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Ching Shih: a female prostitute becoming the ever most successful pirate captain

Goran Blazeski

Ching Shih was born in 1775 in Guandong. Raised in poverty,  she had to became a prostitute to survive.

Her life changed  in 1801, when she married the infamous pirate captain Zheng Yi who was the leader of the notorious Red Flag Fleet.

Another life twist followed in 1807,  when her husband was killed by a tsunami. She succeeded him, thus commanded over 1,800 pirate ships and estimated 80,000 men.

Today, she is recalled as one of the most successful female pirates in the history of the world.

Ching Shih
Ching Shih

When her husband died she had two options: the first was to go back to the life of a prostitute and the other one was to become a powerful pirate lord.

She didn’t intend to step aside, so she managed to convince 21-year-old Chang Pao, Zheng Yi’s second in command, to support her in taking over the Red Flag Fleet. Empowered by the support of Chang Pao’s, Ching Shih took charge.

Chang Pao was only 15 when he was captured and forced into the life of a pirate by Zheng Yi.

He was a very intelligent and brave young man so Zheng Yi decided to adopt him as a son and made him second in command of the fleet.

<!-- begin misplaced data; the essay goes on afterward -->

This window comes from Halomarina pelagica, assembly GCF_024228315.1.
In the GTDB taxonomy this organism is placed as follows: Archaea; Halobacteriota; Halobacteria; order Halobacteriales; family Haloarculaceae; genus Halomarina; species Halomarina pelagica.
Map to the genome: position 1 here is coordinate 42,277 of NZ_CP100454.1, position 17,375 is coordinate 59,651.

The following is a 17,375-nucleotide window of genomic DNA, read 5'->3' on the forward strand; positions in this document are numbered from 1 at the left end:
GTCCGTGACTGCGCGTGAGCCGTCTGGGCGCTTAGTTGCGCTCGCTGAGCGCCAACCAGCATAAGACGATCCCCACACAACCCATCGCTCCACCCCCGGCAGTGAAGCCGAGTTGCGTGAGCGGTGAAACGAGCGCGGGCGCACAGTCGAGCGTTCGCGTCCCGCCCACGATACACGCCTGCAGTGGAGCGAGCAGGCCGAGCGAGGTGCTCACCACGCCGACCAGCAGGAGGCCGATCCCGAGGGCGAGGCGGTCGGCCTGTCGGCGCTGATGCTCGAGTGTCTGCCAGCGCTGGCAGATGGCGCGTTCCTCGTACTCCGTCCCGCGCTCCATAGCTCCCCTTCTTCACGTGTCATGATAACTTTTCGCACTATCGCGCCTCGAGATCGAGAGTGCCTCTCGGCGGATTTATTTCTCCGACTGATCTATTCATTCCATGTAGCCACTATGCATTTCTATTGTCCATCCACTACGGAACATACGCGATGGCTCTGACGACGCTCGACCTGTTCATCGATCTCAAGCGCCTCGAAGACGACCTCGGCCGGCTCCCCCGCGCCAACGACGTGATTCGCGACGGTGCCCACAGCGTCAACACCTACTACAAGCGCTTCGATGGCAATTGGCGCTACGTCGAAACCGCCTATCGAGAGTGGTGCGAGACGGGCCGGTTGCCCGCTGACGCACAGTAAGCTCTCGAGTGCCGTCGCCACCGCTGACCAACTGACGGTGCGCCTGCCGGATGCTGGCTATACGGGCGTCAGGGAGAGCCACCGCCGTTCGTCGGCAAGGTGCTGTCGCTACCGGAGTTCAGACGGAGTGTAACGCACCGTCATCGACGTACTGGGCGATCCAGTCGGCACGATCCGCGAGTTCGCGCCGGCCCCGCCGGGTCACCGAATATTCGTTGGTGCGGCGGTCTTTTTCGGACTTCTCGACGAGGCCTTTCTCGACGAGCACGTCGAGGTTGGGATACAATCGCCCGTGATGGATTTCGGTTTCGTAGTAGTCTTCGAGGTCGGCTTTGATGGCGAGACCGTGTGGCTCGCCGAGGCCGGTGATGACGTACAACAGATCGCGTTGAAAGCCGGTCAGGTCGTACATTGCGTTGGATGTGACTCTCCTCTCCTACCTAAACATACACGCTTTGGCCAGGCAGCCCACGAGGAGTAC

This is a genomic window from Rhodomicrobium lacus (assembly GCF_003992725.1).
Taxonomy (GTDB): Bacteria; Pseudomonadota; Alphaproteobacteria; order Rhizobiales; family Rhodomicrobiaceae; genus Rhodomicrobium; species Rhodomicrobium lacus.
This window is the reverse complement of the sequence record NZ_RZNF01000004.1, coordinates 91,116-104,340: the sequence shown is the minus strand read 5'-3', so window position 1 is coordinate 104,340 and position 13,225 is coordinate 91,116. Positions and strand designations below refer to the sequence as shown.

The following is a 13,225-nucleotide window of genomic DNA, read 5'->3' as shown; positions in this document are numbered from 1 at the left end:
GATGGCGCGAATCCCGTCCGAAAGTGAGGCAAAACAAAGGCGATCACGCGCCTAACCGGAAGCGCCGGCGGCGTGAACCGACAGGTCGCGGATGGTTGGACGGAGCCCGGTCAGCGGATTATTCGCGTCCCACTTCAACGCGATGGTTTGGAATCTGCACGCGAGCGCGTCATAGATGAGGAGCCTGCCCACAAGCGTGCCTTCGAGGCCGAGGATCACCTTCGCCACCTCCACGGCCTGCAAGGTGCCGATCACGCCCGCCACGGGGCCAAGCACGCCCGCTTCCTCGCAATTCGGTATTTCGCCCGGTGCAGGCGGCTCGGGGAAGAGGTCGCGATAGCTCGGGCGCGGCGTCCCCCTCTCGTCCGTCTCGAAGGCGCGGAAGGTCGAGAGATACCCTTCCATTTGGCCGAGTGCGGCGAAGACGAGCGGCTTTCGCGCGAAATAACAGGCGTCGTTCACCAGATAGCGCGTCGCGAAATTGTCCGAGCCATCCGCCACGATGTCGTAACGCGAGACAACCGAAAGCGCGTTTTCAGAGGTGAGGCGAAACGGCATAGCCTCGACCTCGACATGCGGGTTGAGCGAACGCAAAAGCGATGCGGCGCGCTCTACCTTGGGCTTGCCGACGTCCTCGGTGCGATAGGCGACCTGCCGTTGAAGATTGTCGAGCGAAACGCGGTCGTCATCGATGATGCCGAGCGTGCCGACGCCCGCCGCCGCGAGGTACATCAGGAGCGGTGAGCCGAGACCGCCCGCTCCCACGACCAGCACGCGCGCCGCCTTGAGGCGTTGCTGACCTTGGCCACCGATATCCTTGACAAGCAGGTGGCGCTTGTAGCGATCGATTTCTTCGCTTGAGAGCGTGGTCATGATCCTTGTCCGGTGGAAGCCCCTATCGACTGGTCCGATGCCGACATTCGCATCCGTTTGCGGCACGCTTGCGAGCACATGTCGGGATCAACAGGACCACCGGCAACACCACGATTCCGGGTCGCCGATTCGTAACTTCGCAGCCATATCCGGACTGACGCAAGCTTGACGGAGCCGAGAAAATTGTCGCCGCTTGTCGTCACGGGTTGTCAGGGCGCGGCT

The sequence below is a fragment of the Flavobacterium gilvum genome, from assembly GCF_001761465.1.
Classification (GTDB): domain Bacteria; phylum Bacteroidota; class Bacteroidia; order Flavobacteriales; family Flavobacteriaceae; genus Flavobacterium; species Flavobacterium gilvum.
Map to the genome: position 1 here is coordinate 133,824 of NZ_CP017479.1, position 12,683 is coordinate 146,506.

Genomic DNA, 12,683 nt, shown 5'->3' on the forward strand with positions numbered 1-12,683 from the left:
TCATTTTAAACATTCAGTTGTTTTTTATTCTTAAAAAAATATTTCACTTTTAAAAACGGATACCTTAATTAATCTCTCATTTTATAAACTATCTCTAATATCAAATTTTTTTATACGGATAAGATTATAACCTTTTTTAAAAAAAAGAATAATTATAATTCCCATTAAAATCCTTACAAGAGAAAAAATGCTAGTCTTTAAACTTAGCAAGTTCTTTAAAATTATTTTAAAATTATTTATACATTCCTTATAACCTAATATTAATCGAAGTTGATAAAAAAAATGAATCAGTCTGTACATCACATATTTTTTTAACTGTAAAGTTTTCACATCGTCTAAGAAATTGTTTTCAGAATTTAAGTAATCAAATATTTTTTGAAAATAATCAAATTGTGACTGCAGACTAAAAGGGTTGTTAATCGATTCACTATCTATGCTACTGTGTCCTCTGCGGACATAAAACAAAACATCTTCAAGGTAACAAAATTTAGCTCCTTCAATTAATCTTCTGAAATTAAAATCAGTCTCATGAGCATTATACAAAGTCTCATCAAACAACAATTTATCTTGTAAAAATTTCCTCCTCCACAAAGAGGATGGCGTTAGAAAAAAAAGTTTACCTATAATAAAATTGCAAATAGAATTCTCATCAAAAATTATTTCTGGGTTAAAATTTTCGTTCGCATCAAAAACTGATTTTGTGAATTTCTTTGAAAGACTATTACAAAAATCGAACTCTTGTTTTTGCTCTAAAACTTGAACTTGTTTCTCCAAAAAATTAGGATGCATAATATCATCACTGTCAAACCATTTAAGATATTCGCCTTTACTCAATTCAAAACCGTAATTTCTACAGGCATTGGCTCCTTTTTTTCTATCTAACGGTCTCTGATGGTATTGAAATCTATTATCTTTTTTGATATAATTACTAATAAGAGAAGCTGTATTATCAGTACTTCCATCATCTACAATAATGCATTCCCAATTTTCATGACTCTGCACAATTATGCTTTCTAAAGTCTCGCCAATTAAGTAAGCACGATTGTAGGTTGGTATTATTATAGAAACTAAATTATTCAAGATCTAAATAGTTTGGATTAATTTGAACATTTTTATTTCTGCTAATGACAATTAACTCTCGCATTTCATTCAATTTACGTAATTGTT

Few weeks after the death of Zheng Yi, Ching Shih had taken Chang Pao as her lover as well, eventually solidifying the relationship through marriage.

Together with Chang Pao, they made an excellent team, with Shih in supreme command of  the confederation while Pao was in charge of the daily running of the business.

As a female captain, she had been twice as severe and twice as ruthless as any male leader.

She created a strict code of piracy and anyone who dared to break it, had taken the risk of becoming beheaded.

Insubordination or theft from the common fund was also followed by death punishment and beheading.

You would have lost your ears for desertion.

If you had had consensual sex with anyone while on duty, you would have got your head chopped off and the woman involved would have been strapped with something heavy and then tossed in the ocean.

Ching Shih also made sure that no women were mistreated by her crew members and captivated women were unharmed and set free, unless a pirate had wished to marry one.

But even in such cases, the pirate had to treat her accordingly and if he didn’t he would had had his head cut off and his body thrown in the ocean.

Pirate flag. Photo Credit
Pirate flag. Photo Credit

Ching Shih was called “The Terror of South China.” Her fleet took leadership over many coastal villages, sometimes even imposing levies and taxes on the villagers.

There were many attempts by Qing Dynasty officials, the Portuguese navy, and the East India Company to vanquish The Red Flag Fleet under Ching Shih’s rule but all of them were unsuccessful.

In 1810 the Chinese government offered her amnesty and she decided to retire by accepting it.

There is no information about the period after her retirement.

She died in 1844 at the age of 69.

We have another wacko story for you: The Kitty Salon – a SS-run Brothel in Berlin during the Second World War

Her story inspired a character in “The Pirates of the Caribbean” franchise: the powerful Mistress Ching, one of the nine Pirate Lords.

Goran Blazeski

Goran Blazeski is one of the authors writing for The Vintage News